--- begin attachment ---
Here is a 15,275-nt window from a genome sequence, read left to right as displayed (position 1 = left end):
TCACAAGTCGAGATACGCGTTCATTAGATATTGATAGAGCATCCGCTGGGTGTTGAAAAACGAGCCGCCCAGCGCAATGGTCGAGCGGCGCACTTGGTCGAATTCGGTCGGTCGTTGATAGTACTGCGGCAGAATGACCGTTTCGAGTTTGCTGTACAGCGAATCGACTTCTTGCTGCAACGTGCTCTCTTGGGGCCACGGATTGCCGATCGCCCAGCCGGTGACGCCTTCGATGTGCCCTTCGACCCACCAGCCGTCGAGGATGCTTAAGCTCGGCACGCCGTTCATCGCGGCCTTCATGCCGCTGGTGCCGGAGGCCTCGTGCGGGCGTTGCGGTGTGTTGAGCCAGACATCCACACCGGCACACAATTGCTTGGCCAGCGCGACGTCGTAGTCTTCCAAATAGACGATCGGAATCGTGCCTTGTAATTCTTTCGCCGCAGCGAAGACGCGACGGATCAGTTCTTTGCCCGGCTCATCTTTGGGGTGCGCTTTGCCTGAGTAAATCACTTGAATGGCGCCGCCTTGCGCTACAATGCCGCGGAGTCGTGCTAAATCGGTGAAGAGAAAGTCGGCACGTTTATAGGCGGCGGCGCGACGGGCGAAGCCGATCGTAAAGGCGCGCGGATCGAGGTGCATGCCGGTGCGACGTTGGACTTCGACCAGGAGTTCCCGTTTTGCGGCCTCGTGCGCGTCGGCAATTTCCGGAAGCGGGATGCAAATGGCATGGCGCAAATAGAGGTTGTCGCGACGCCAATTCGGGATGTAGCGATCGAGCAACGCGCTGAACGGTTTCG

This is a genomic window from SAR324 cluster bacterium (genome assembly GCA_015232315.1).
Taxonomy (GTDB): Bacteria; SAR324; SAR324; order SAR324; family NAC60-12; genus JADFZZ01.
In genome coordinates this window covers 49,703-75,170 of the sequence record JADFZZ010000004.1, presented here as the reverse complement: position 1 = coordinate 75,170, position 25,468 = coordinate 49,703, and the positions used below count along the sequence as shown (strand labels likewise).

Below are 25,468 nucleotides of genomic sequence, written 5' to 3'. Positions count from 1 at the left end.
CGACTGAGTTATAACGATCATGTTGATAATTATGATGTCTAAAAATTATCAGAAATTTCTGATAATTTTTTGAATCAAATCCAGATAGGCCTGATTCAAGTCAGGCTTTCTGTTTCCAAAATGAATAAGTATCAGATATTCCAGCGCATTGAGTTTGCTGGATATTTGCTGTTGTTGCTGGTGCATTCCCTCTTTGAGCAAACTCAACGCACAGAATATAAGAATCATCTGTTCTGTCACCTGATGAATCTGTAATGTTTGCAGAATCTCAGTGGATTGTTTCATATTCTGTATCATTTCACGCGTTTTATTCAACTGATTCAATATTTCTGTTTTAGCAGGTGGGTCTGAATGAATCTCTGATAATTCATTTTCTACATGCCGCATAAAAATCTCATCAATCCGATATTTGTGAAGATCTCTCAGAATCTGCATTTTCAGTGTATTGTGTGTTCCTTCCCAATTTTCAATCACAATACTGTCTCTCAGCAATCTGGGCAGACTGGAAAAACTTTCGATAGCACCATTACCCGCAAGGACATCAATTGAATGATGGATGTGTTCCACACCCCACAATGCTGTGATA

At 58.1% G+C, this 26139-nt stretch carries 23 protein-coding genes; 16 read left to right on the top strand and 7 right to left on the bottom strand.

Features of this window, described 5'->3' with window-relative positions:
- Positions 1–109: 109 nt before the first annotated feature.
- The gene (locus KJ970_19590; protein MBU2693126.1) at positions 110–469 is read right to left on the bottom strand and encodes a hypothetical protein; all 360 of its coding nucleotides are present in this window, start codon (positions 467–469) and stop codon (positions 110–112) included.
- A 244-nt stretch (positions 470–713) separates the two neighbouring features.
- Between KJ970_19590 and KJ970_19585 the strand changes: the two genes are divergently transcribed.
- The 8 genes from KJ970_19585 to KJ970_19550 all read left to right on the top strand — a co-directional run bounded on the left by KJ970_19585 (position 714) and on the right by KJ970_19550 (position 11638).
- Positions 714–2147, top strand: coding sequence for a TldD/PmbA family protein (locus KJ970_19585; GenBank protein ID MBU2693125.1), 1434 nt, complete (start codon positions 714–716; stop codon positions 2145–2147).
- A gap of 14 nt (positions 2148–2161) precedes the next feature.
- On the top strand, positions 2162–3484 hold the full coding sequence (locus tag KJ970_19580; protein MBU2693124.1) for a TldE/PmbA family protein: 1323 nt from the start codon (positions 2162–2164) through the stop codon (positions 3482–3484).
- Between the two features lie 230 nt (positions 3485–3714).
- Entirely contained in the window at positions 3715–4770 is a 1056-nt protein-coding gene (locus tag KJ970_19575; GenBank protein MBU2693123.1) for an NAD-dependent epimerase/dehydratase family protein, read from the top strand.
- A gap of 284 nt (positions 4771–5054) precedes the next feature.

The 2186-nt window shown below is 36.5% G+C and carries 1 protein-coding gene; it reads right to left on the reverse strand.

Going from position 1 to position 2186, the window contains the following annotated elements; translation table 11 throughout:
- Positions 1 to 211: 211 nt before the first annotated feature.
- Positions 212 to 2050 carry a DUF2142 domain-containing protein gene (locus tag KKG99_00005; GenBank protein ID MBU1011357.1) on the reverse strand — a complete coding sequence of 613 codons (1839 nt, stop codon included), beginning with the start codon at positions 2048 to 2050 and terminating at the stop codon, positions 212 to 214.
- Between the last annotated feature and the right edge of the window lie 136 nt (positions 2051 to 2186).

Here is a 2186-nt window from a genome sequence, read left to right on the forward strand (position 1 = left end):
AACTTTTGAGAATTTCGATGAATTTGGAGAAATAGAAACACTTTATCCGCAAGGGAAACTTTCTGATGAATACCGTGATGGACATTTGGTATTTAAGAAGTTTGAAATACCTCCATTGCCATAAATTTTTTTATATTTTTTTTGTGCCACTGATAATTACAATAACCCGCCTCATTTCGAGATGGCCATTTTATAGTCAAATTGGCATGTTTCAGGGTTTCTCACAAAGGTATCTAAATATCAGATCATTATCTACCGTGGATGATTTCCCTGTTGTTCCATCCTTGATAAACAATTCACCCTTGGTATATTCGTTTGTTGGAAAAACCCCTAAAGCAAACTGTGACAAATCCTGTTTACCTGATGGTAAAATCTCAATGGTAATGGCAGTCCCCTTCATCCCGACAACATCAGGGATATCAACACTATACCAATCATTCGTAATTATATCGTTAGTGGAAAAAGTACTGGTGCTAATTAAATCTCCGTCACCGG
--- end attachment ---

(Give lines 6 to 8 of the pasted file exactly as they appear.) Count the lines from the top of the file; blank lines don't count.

Below are 25,468 nucleotides of genomic sequence, written 5' to 3'. Positions count from 1 at the left end.
CGACTGAGTTATAACGATCATGTTGATAATTATGATGTCTAAAAATTATCAGAAATTTCTGATAATTTTTTGAATCAAATCCAGATAGGCCTGATTCAAGTCAGGCTTTCTGTTTCCAAAATGAATAAGTATCAGATATTCCAGCGCATTGAGTTTGCTGGATATTTGCTGTTGTTGCTGGTGCATTCCCTCTTTGAGCAAACTCAACGCACAGAATATAAGAATCATCTGTTCTGTCACCTGATGAATCTGTAATGTTTGCAGAATCTCAGTGGATTGTTTCATATTCTGTATCATTTCACGCGTTTTATTCAACTGATTCAATATTTCTGTTTTAGCAGGTGGGTCTGAATGAATCTCTGATAATTCATTTTCTACATGCCGCATAAAAATCTCATCAATCCGATATTTGTGAAGATCTCTCAGAATCTGCATTTTCAGTGTATTGTGTGTTCCTTCCCAATTTTCAATCACAATACTGTCTCTCAGCAATCTGGGCAGACTGGAAAAACTTTCGATAGCACCATTACCCGCAAGGACATCAATTGAATGATGGATGTGTTCCACACCCCACAATGCTGTGATA

At 58.1% G+C, this 26139-nt stretch carries 23 protein-coding genes; 16 read left to right on the top strand and 7 right to left on the bottom strand.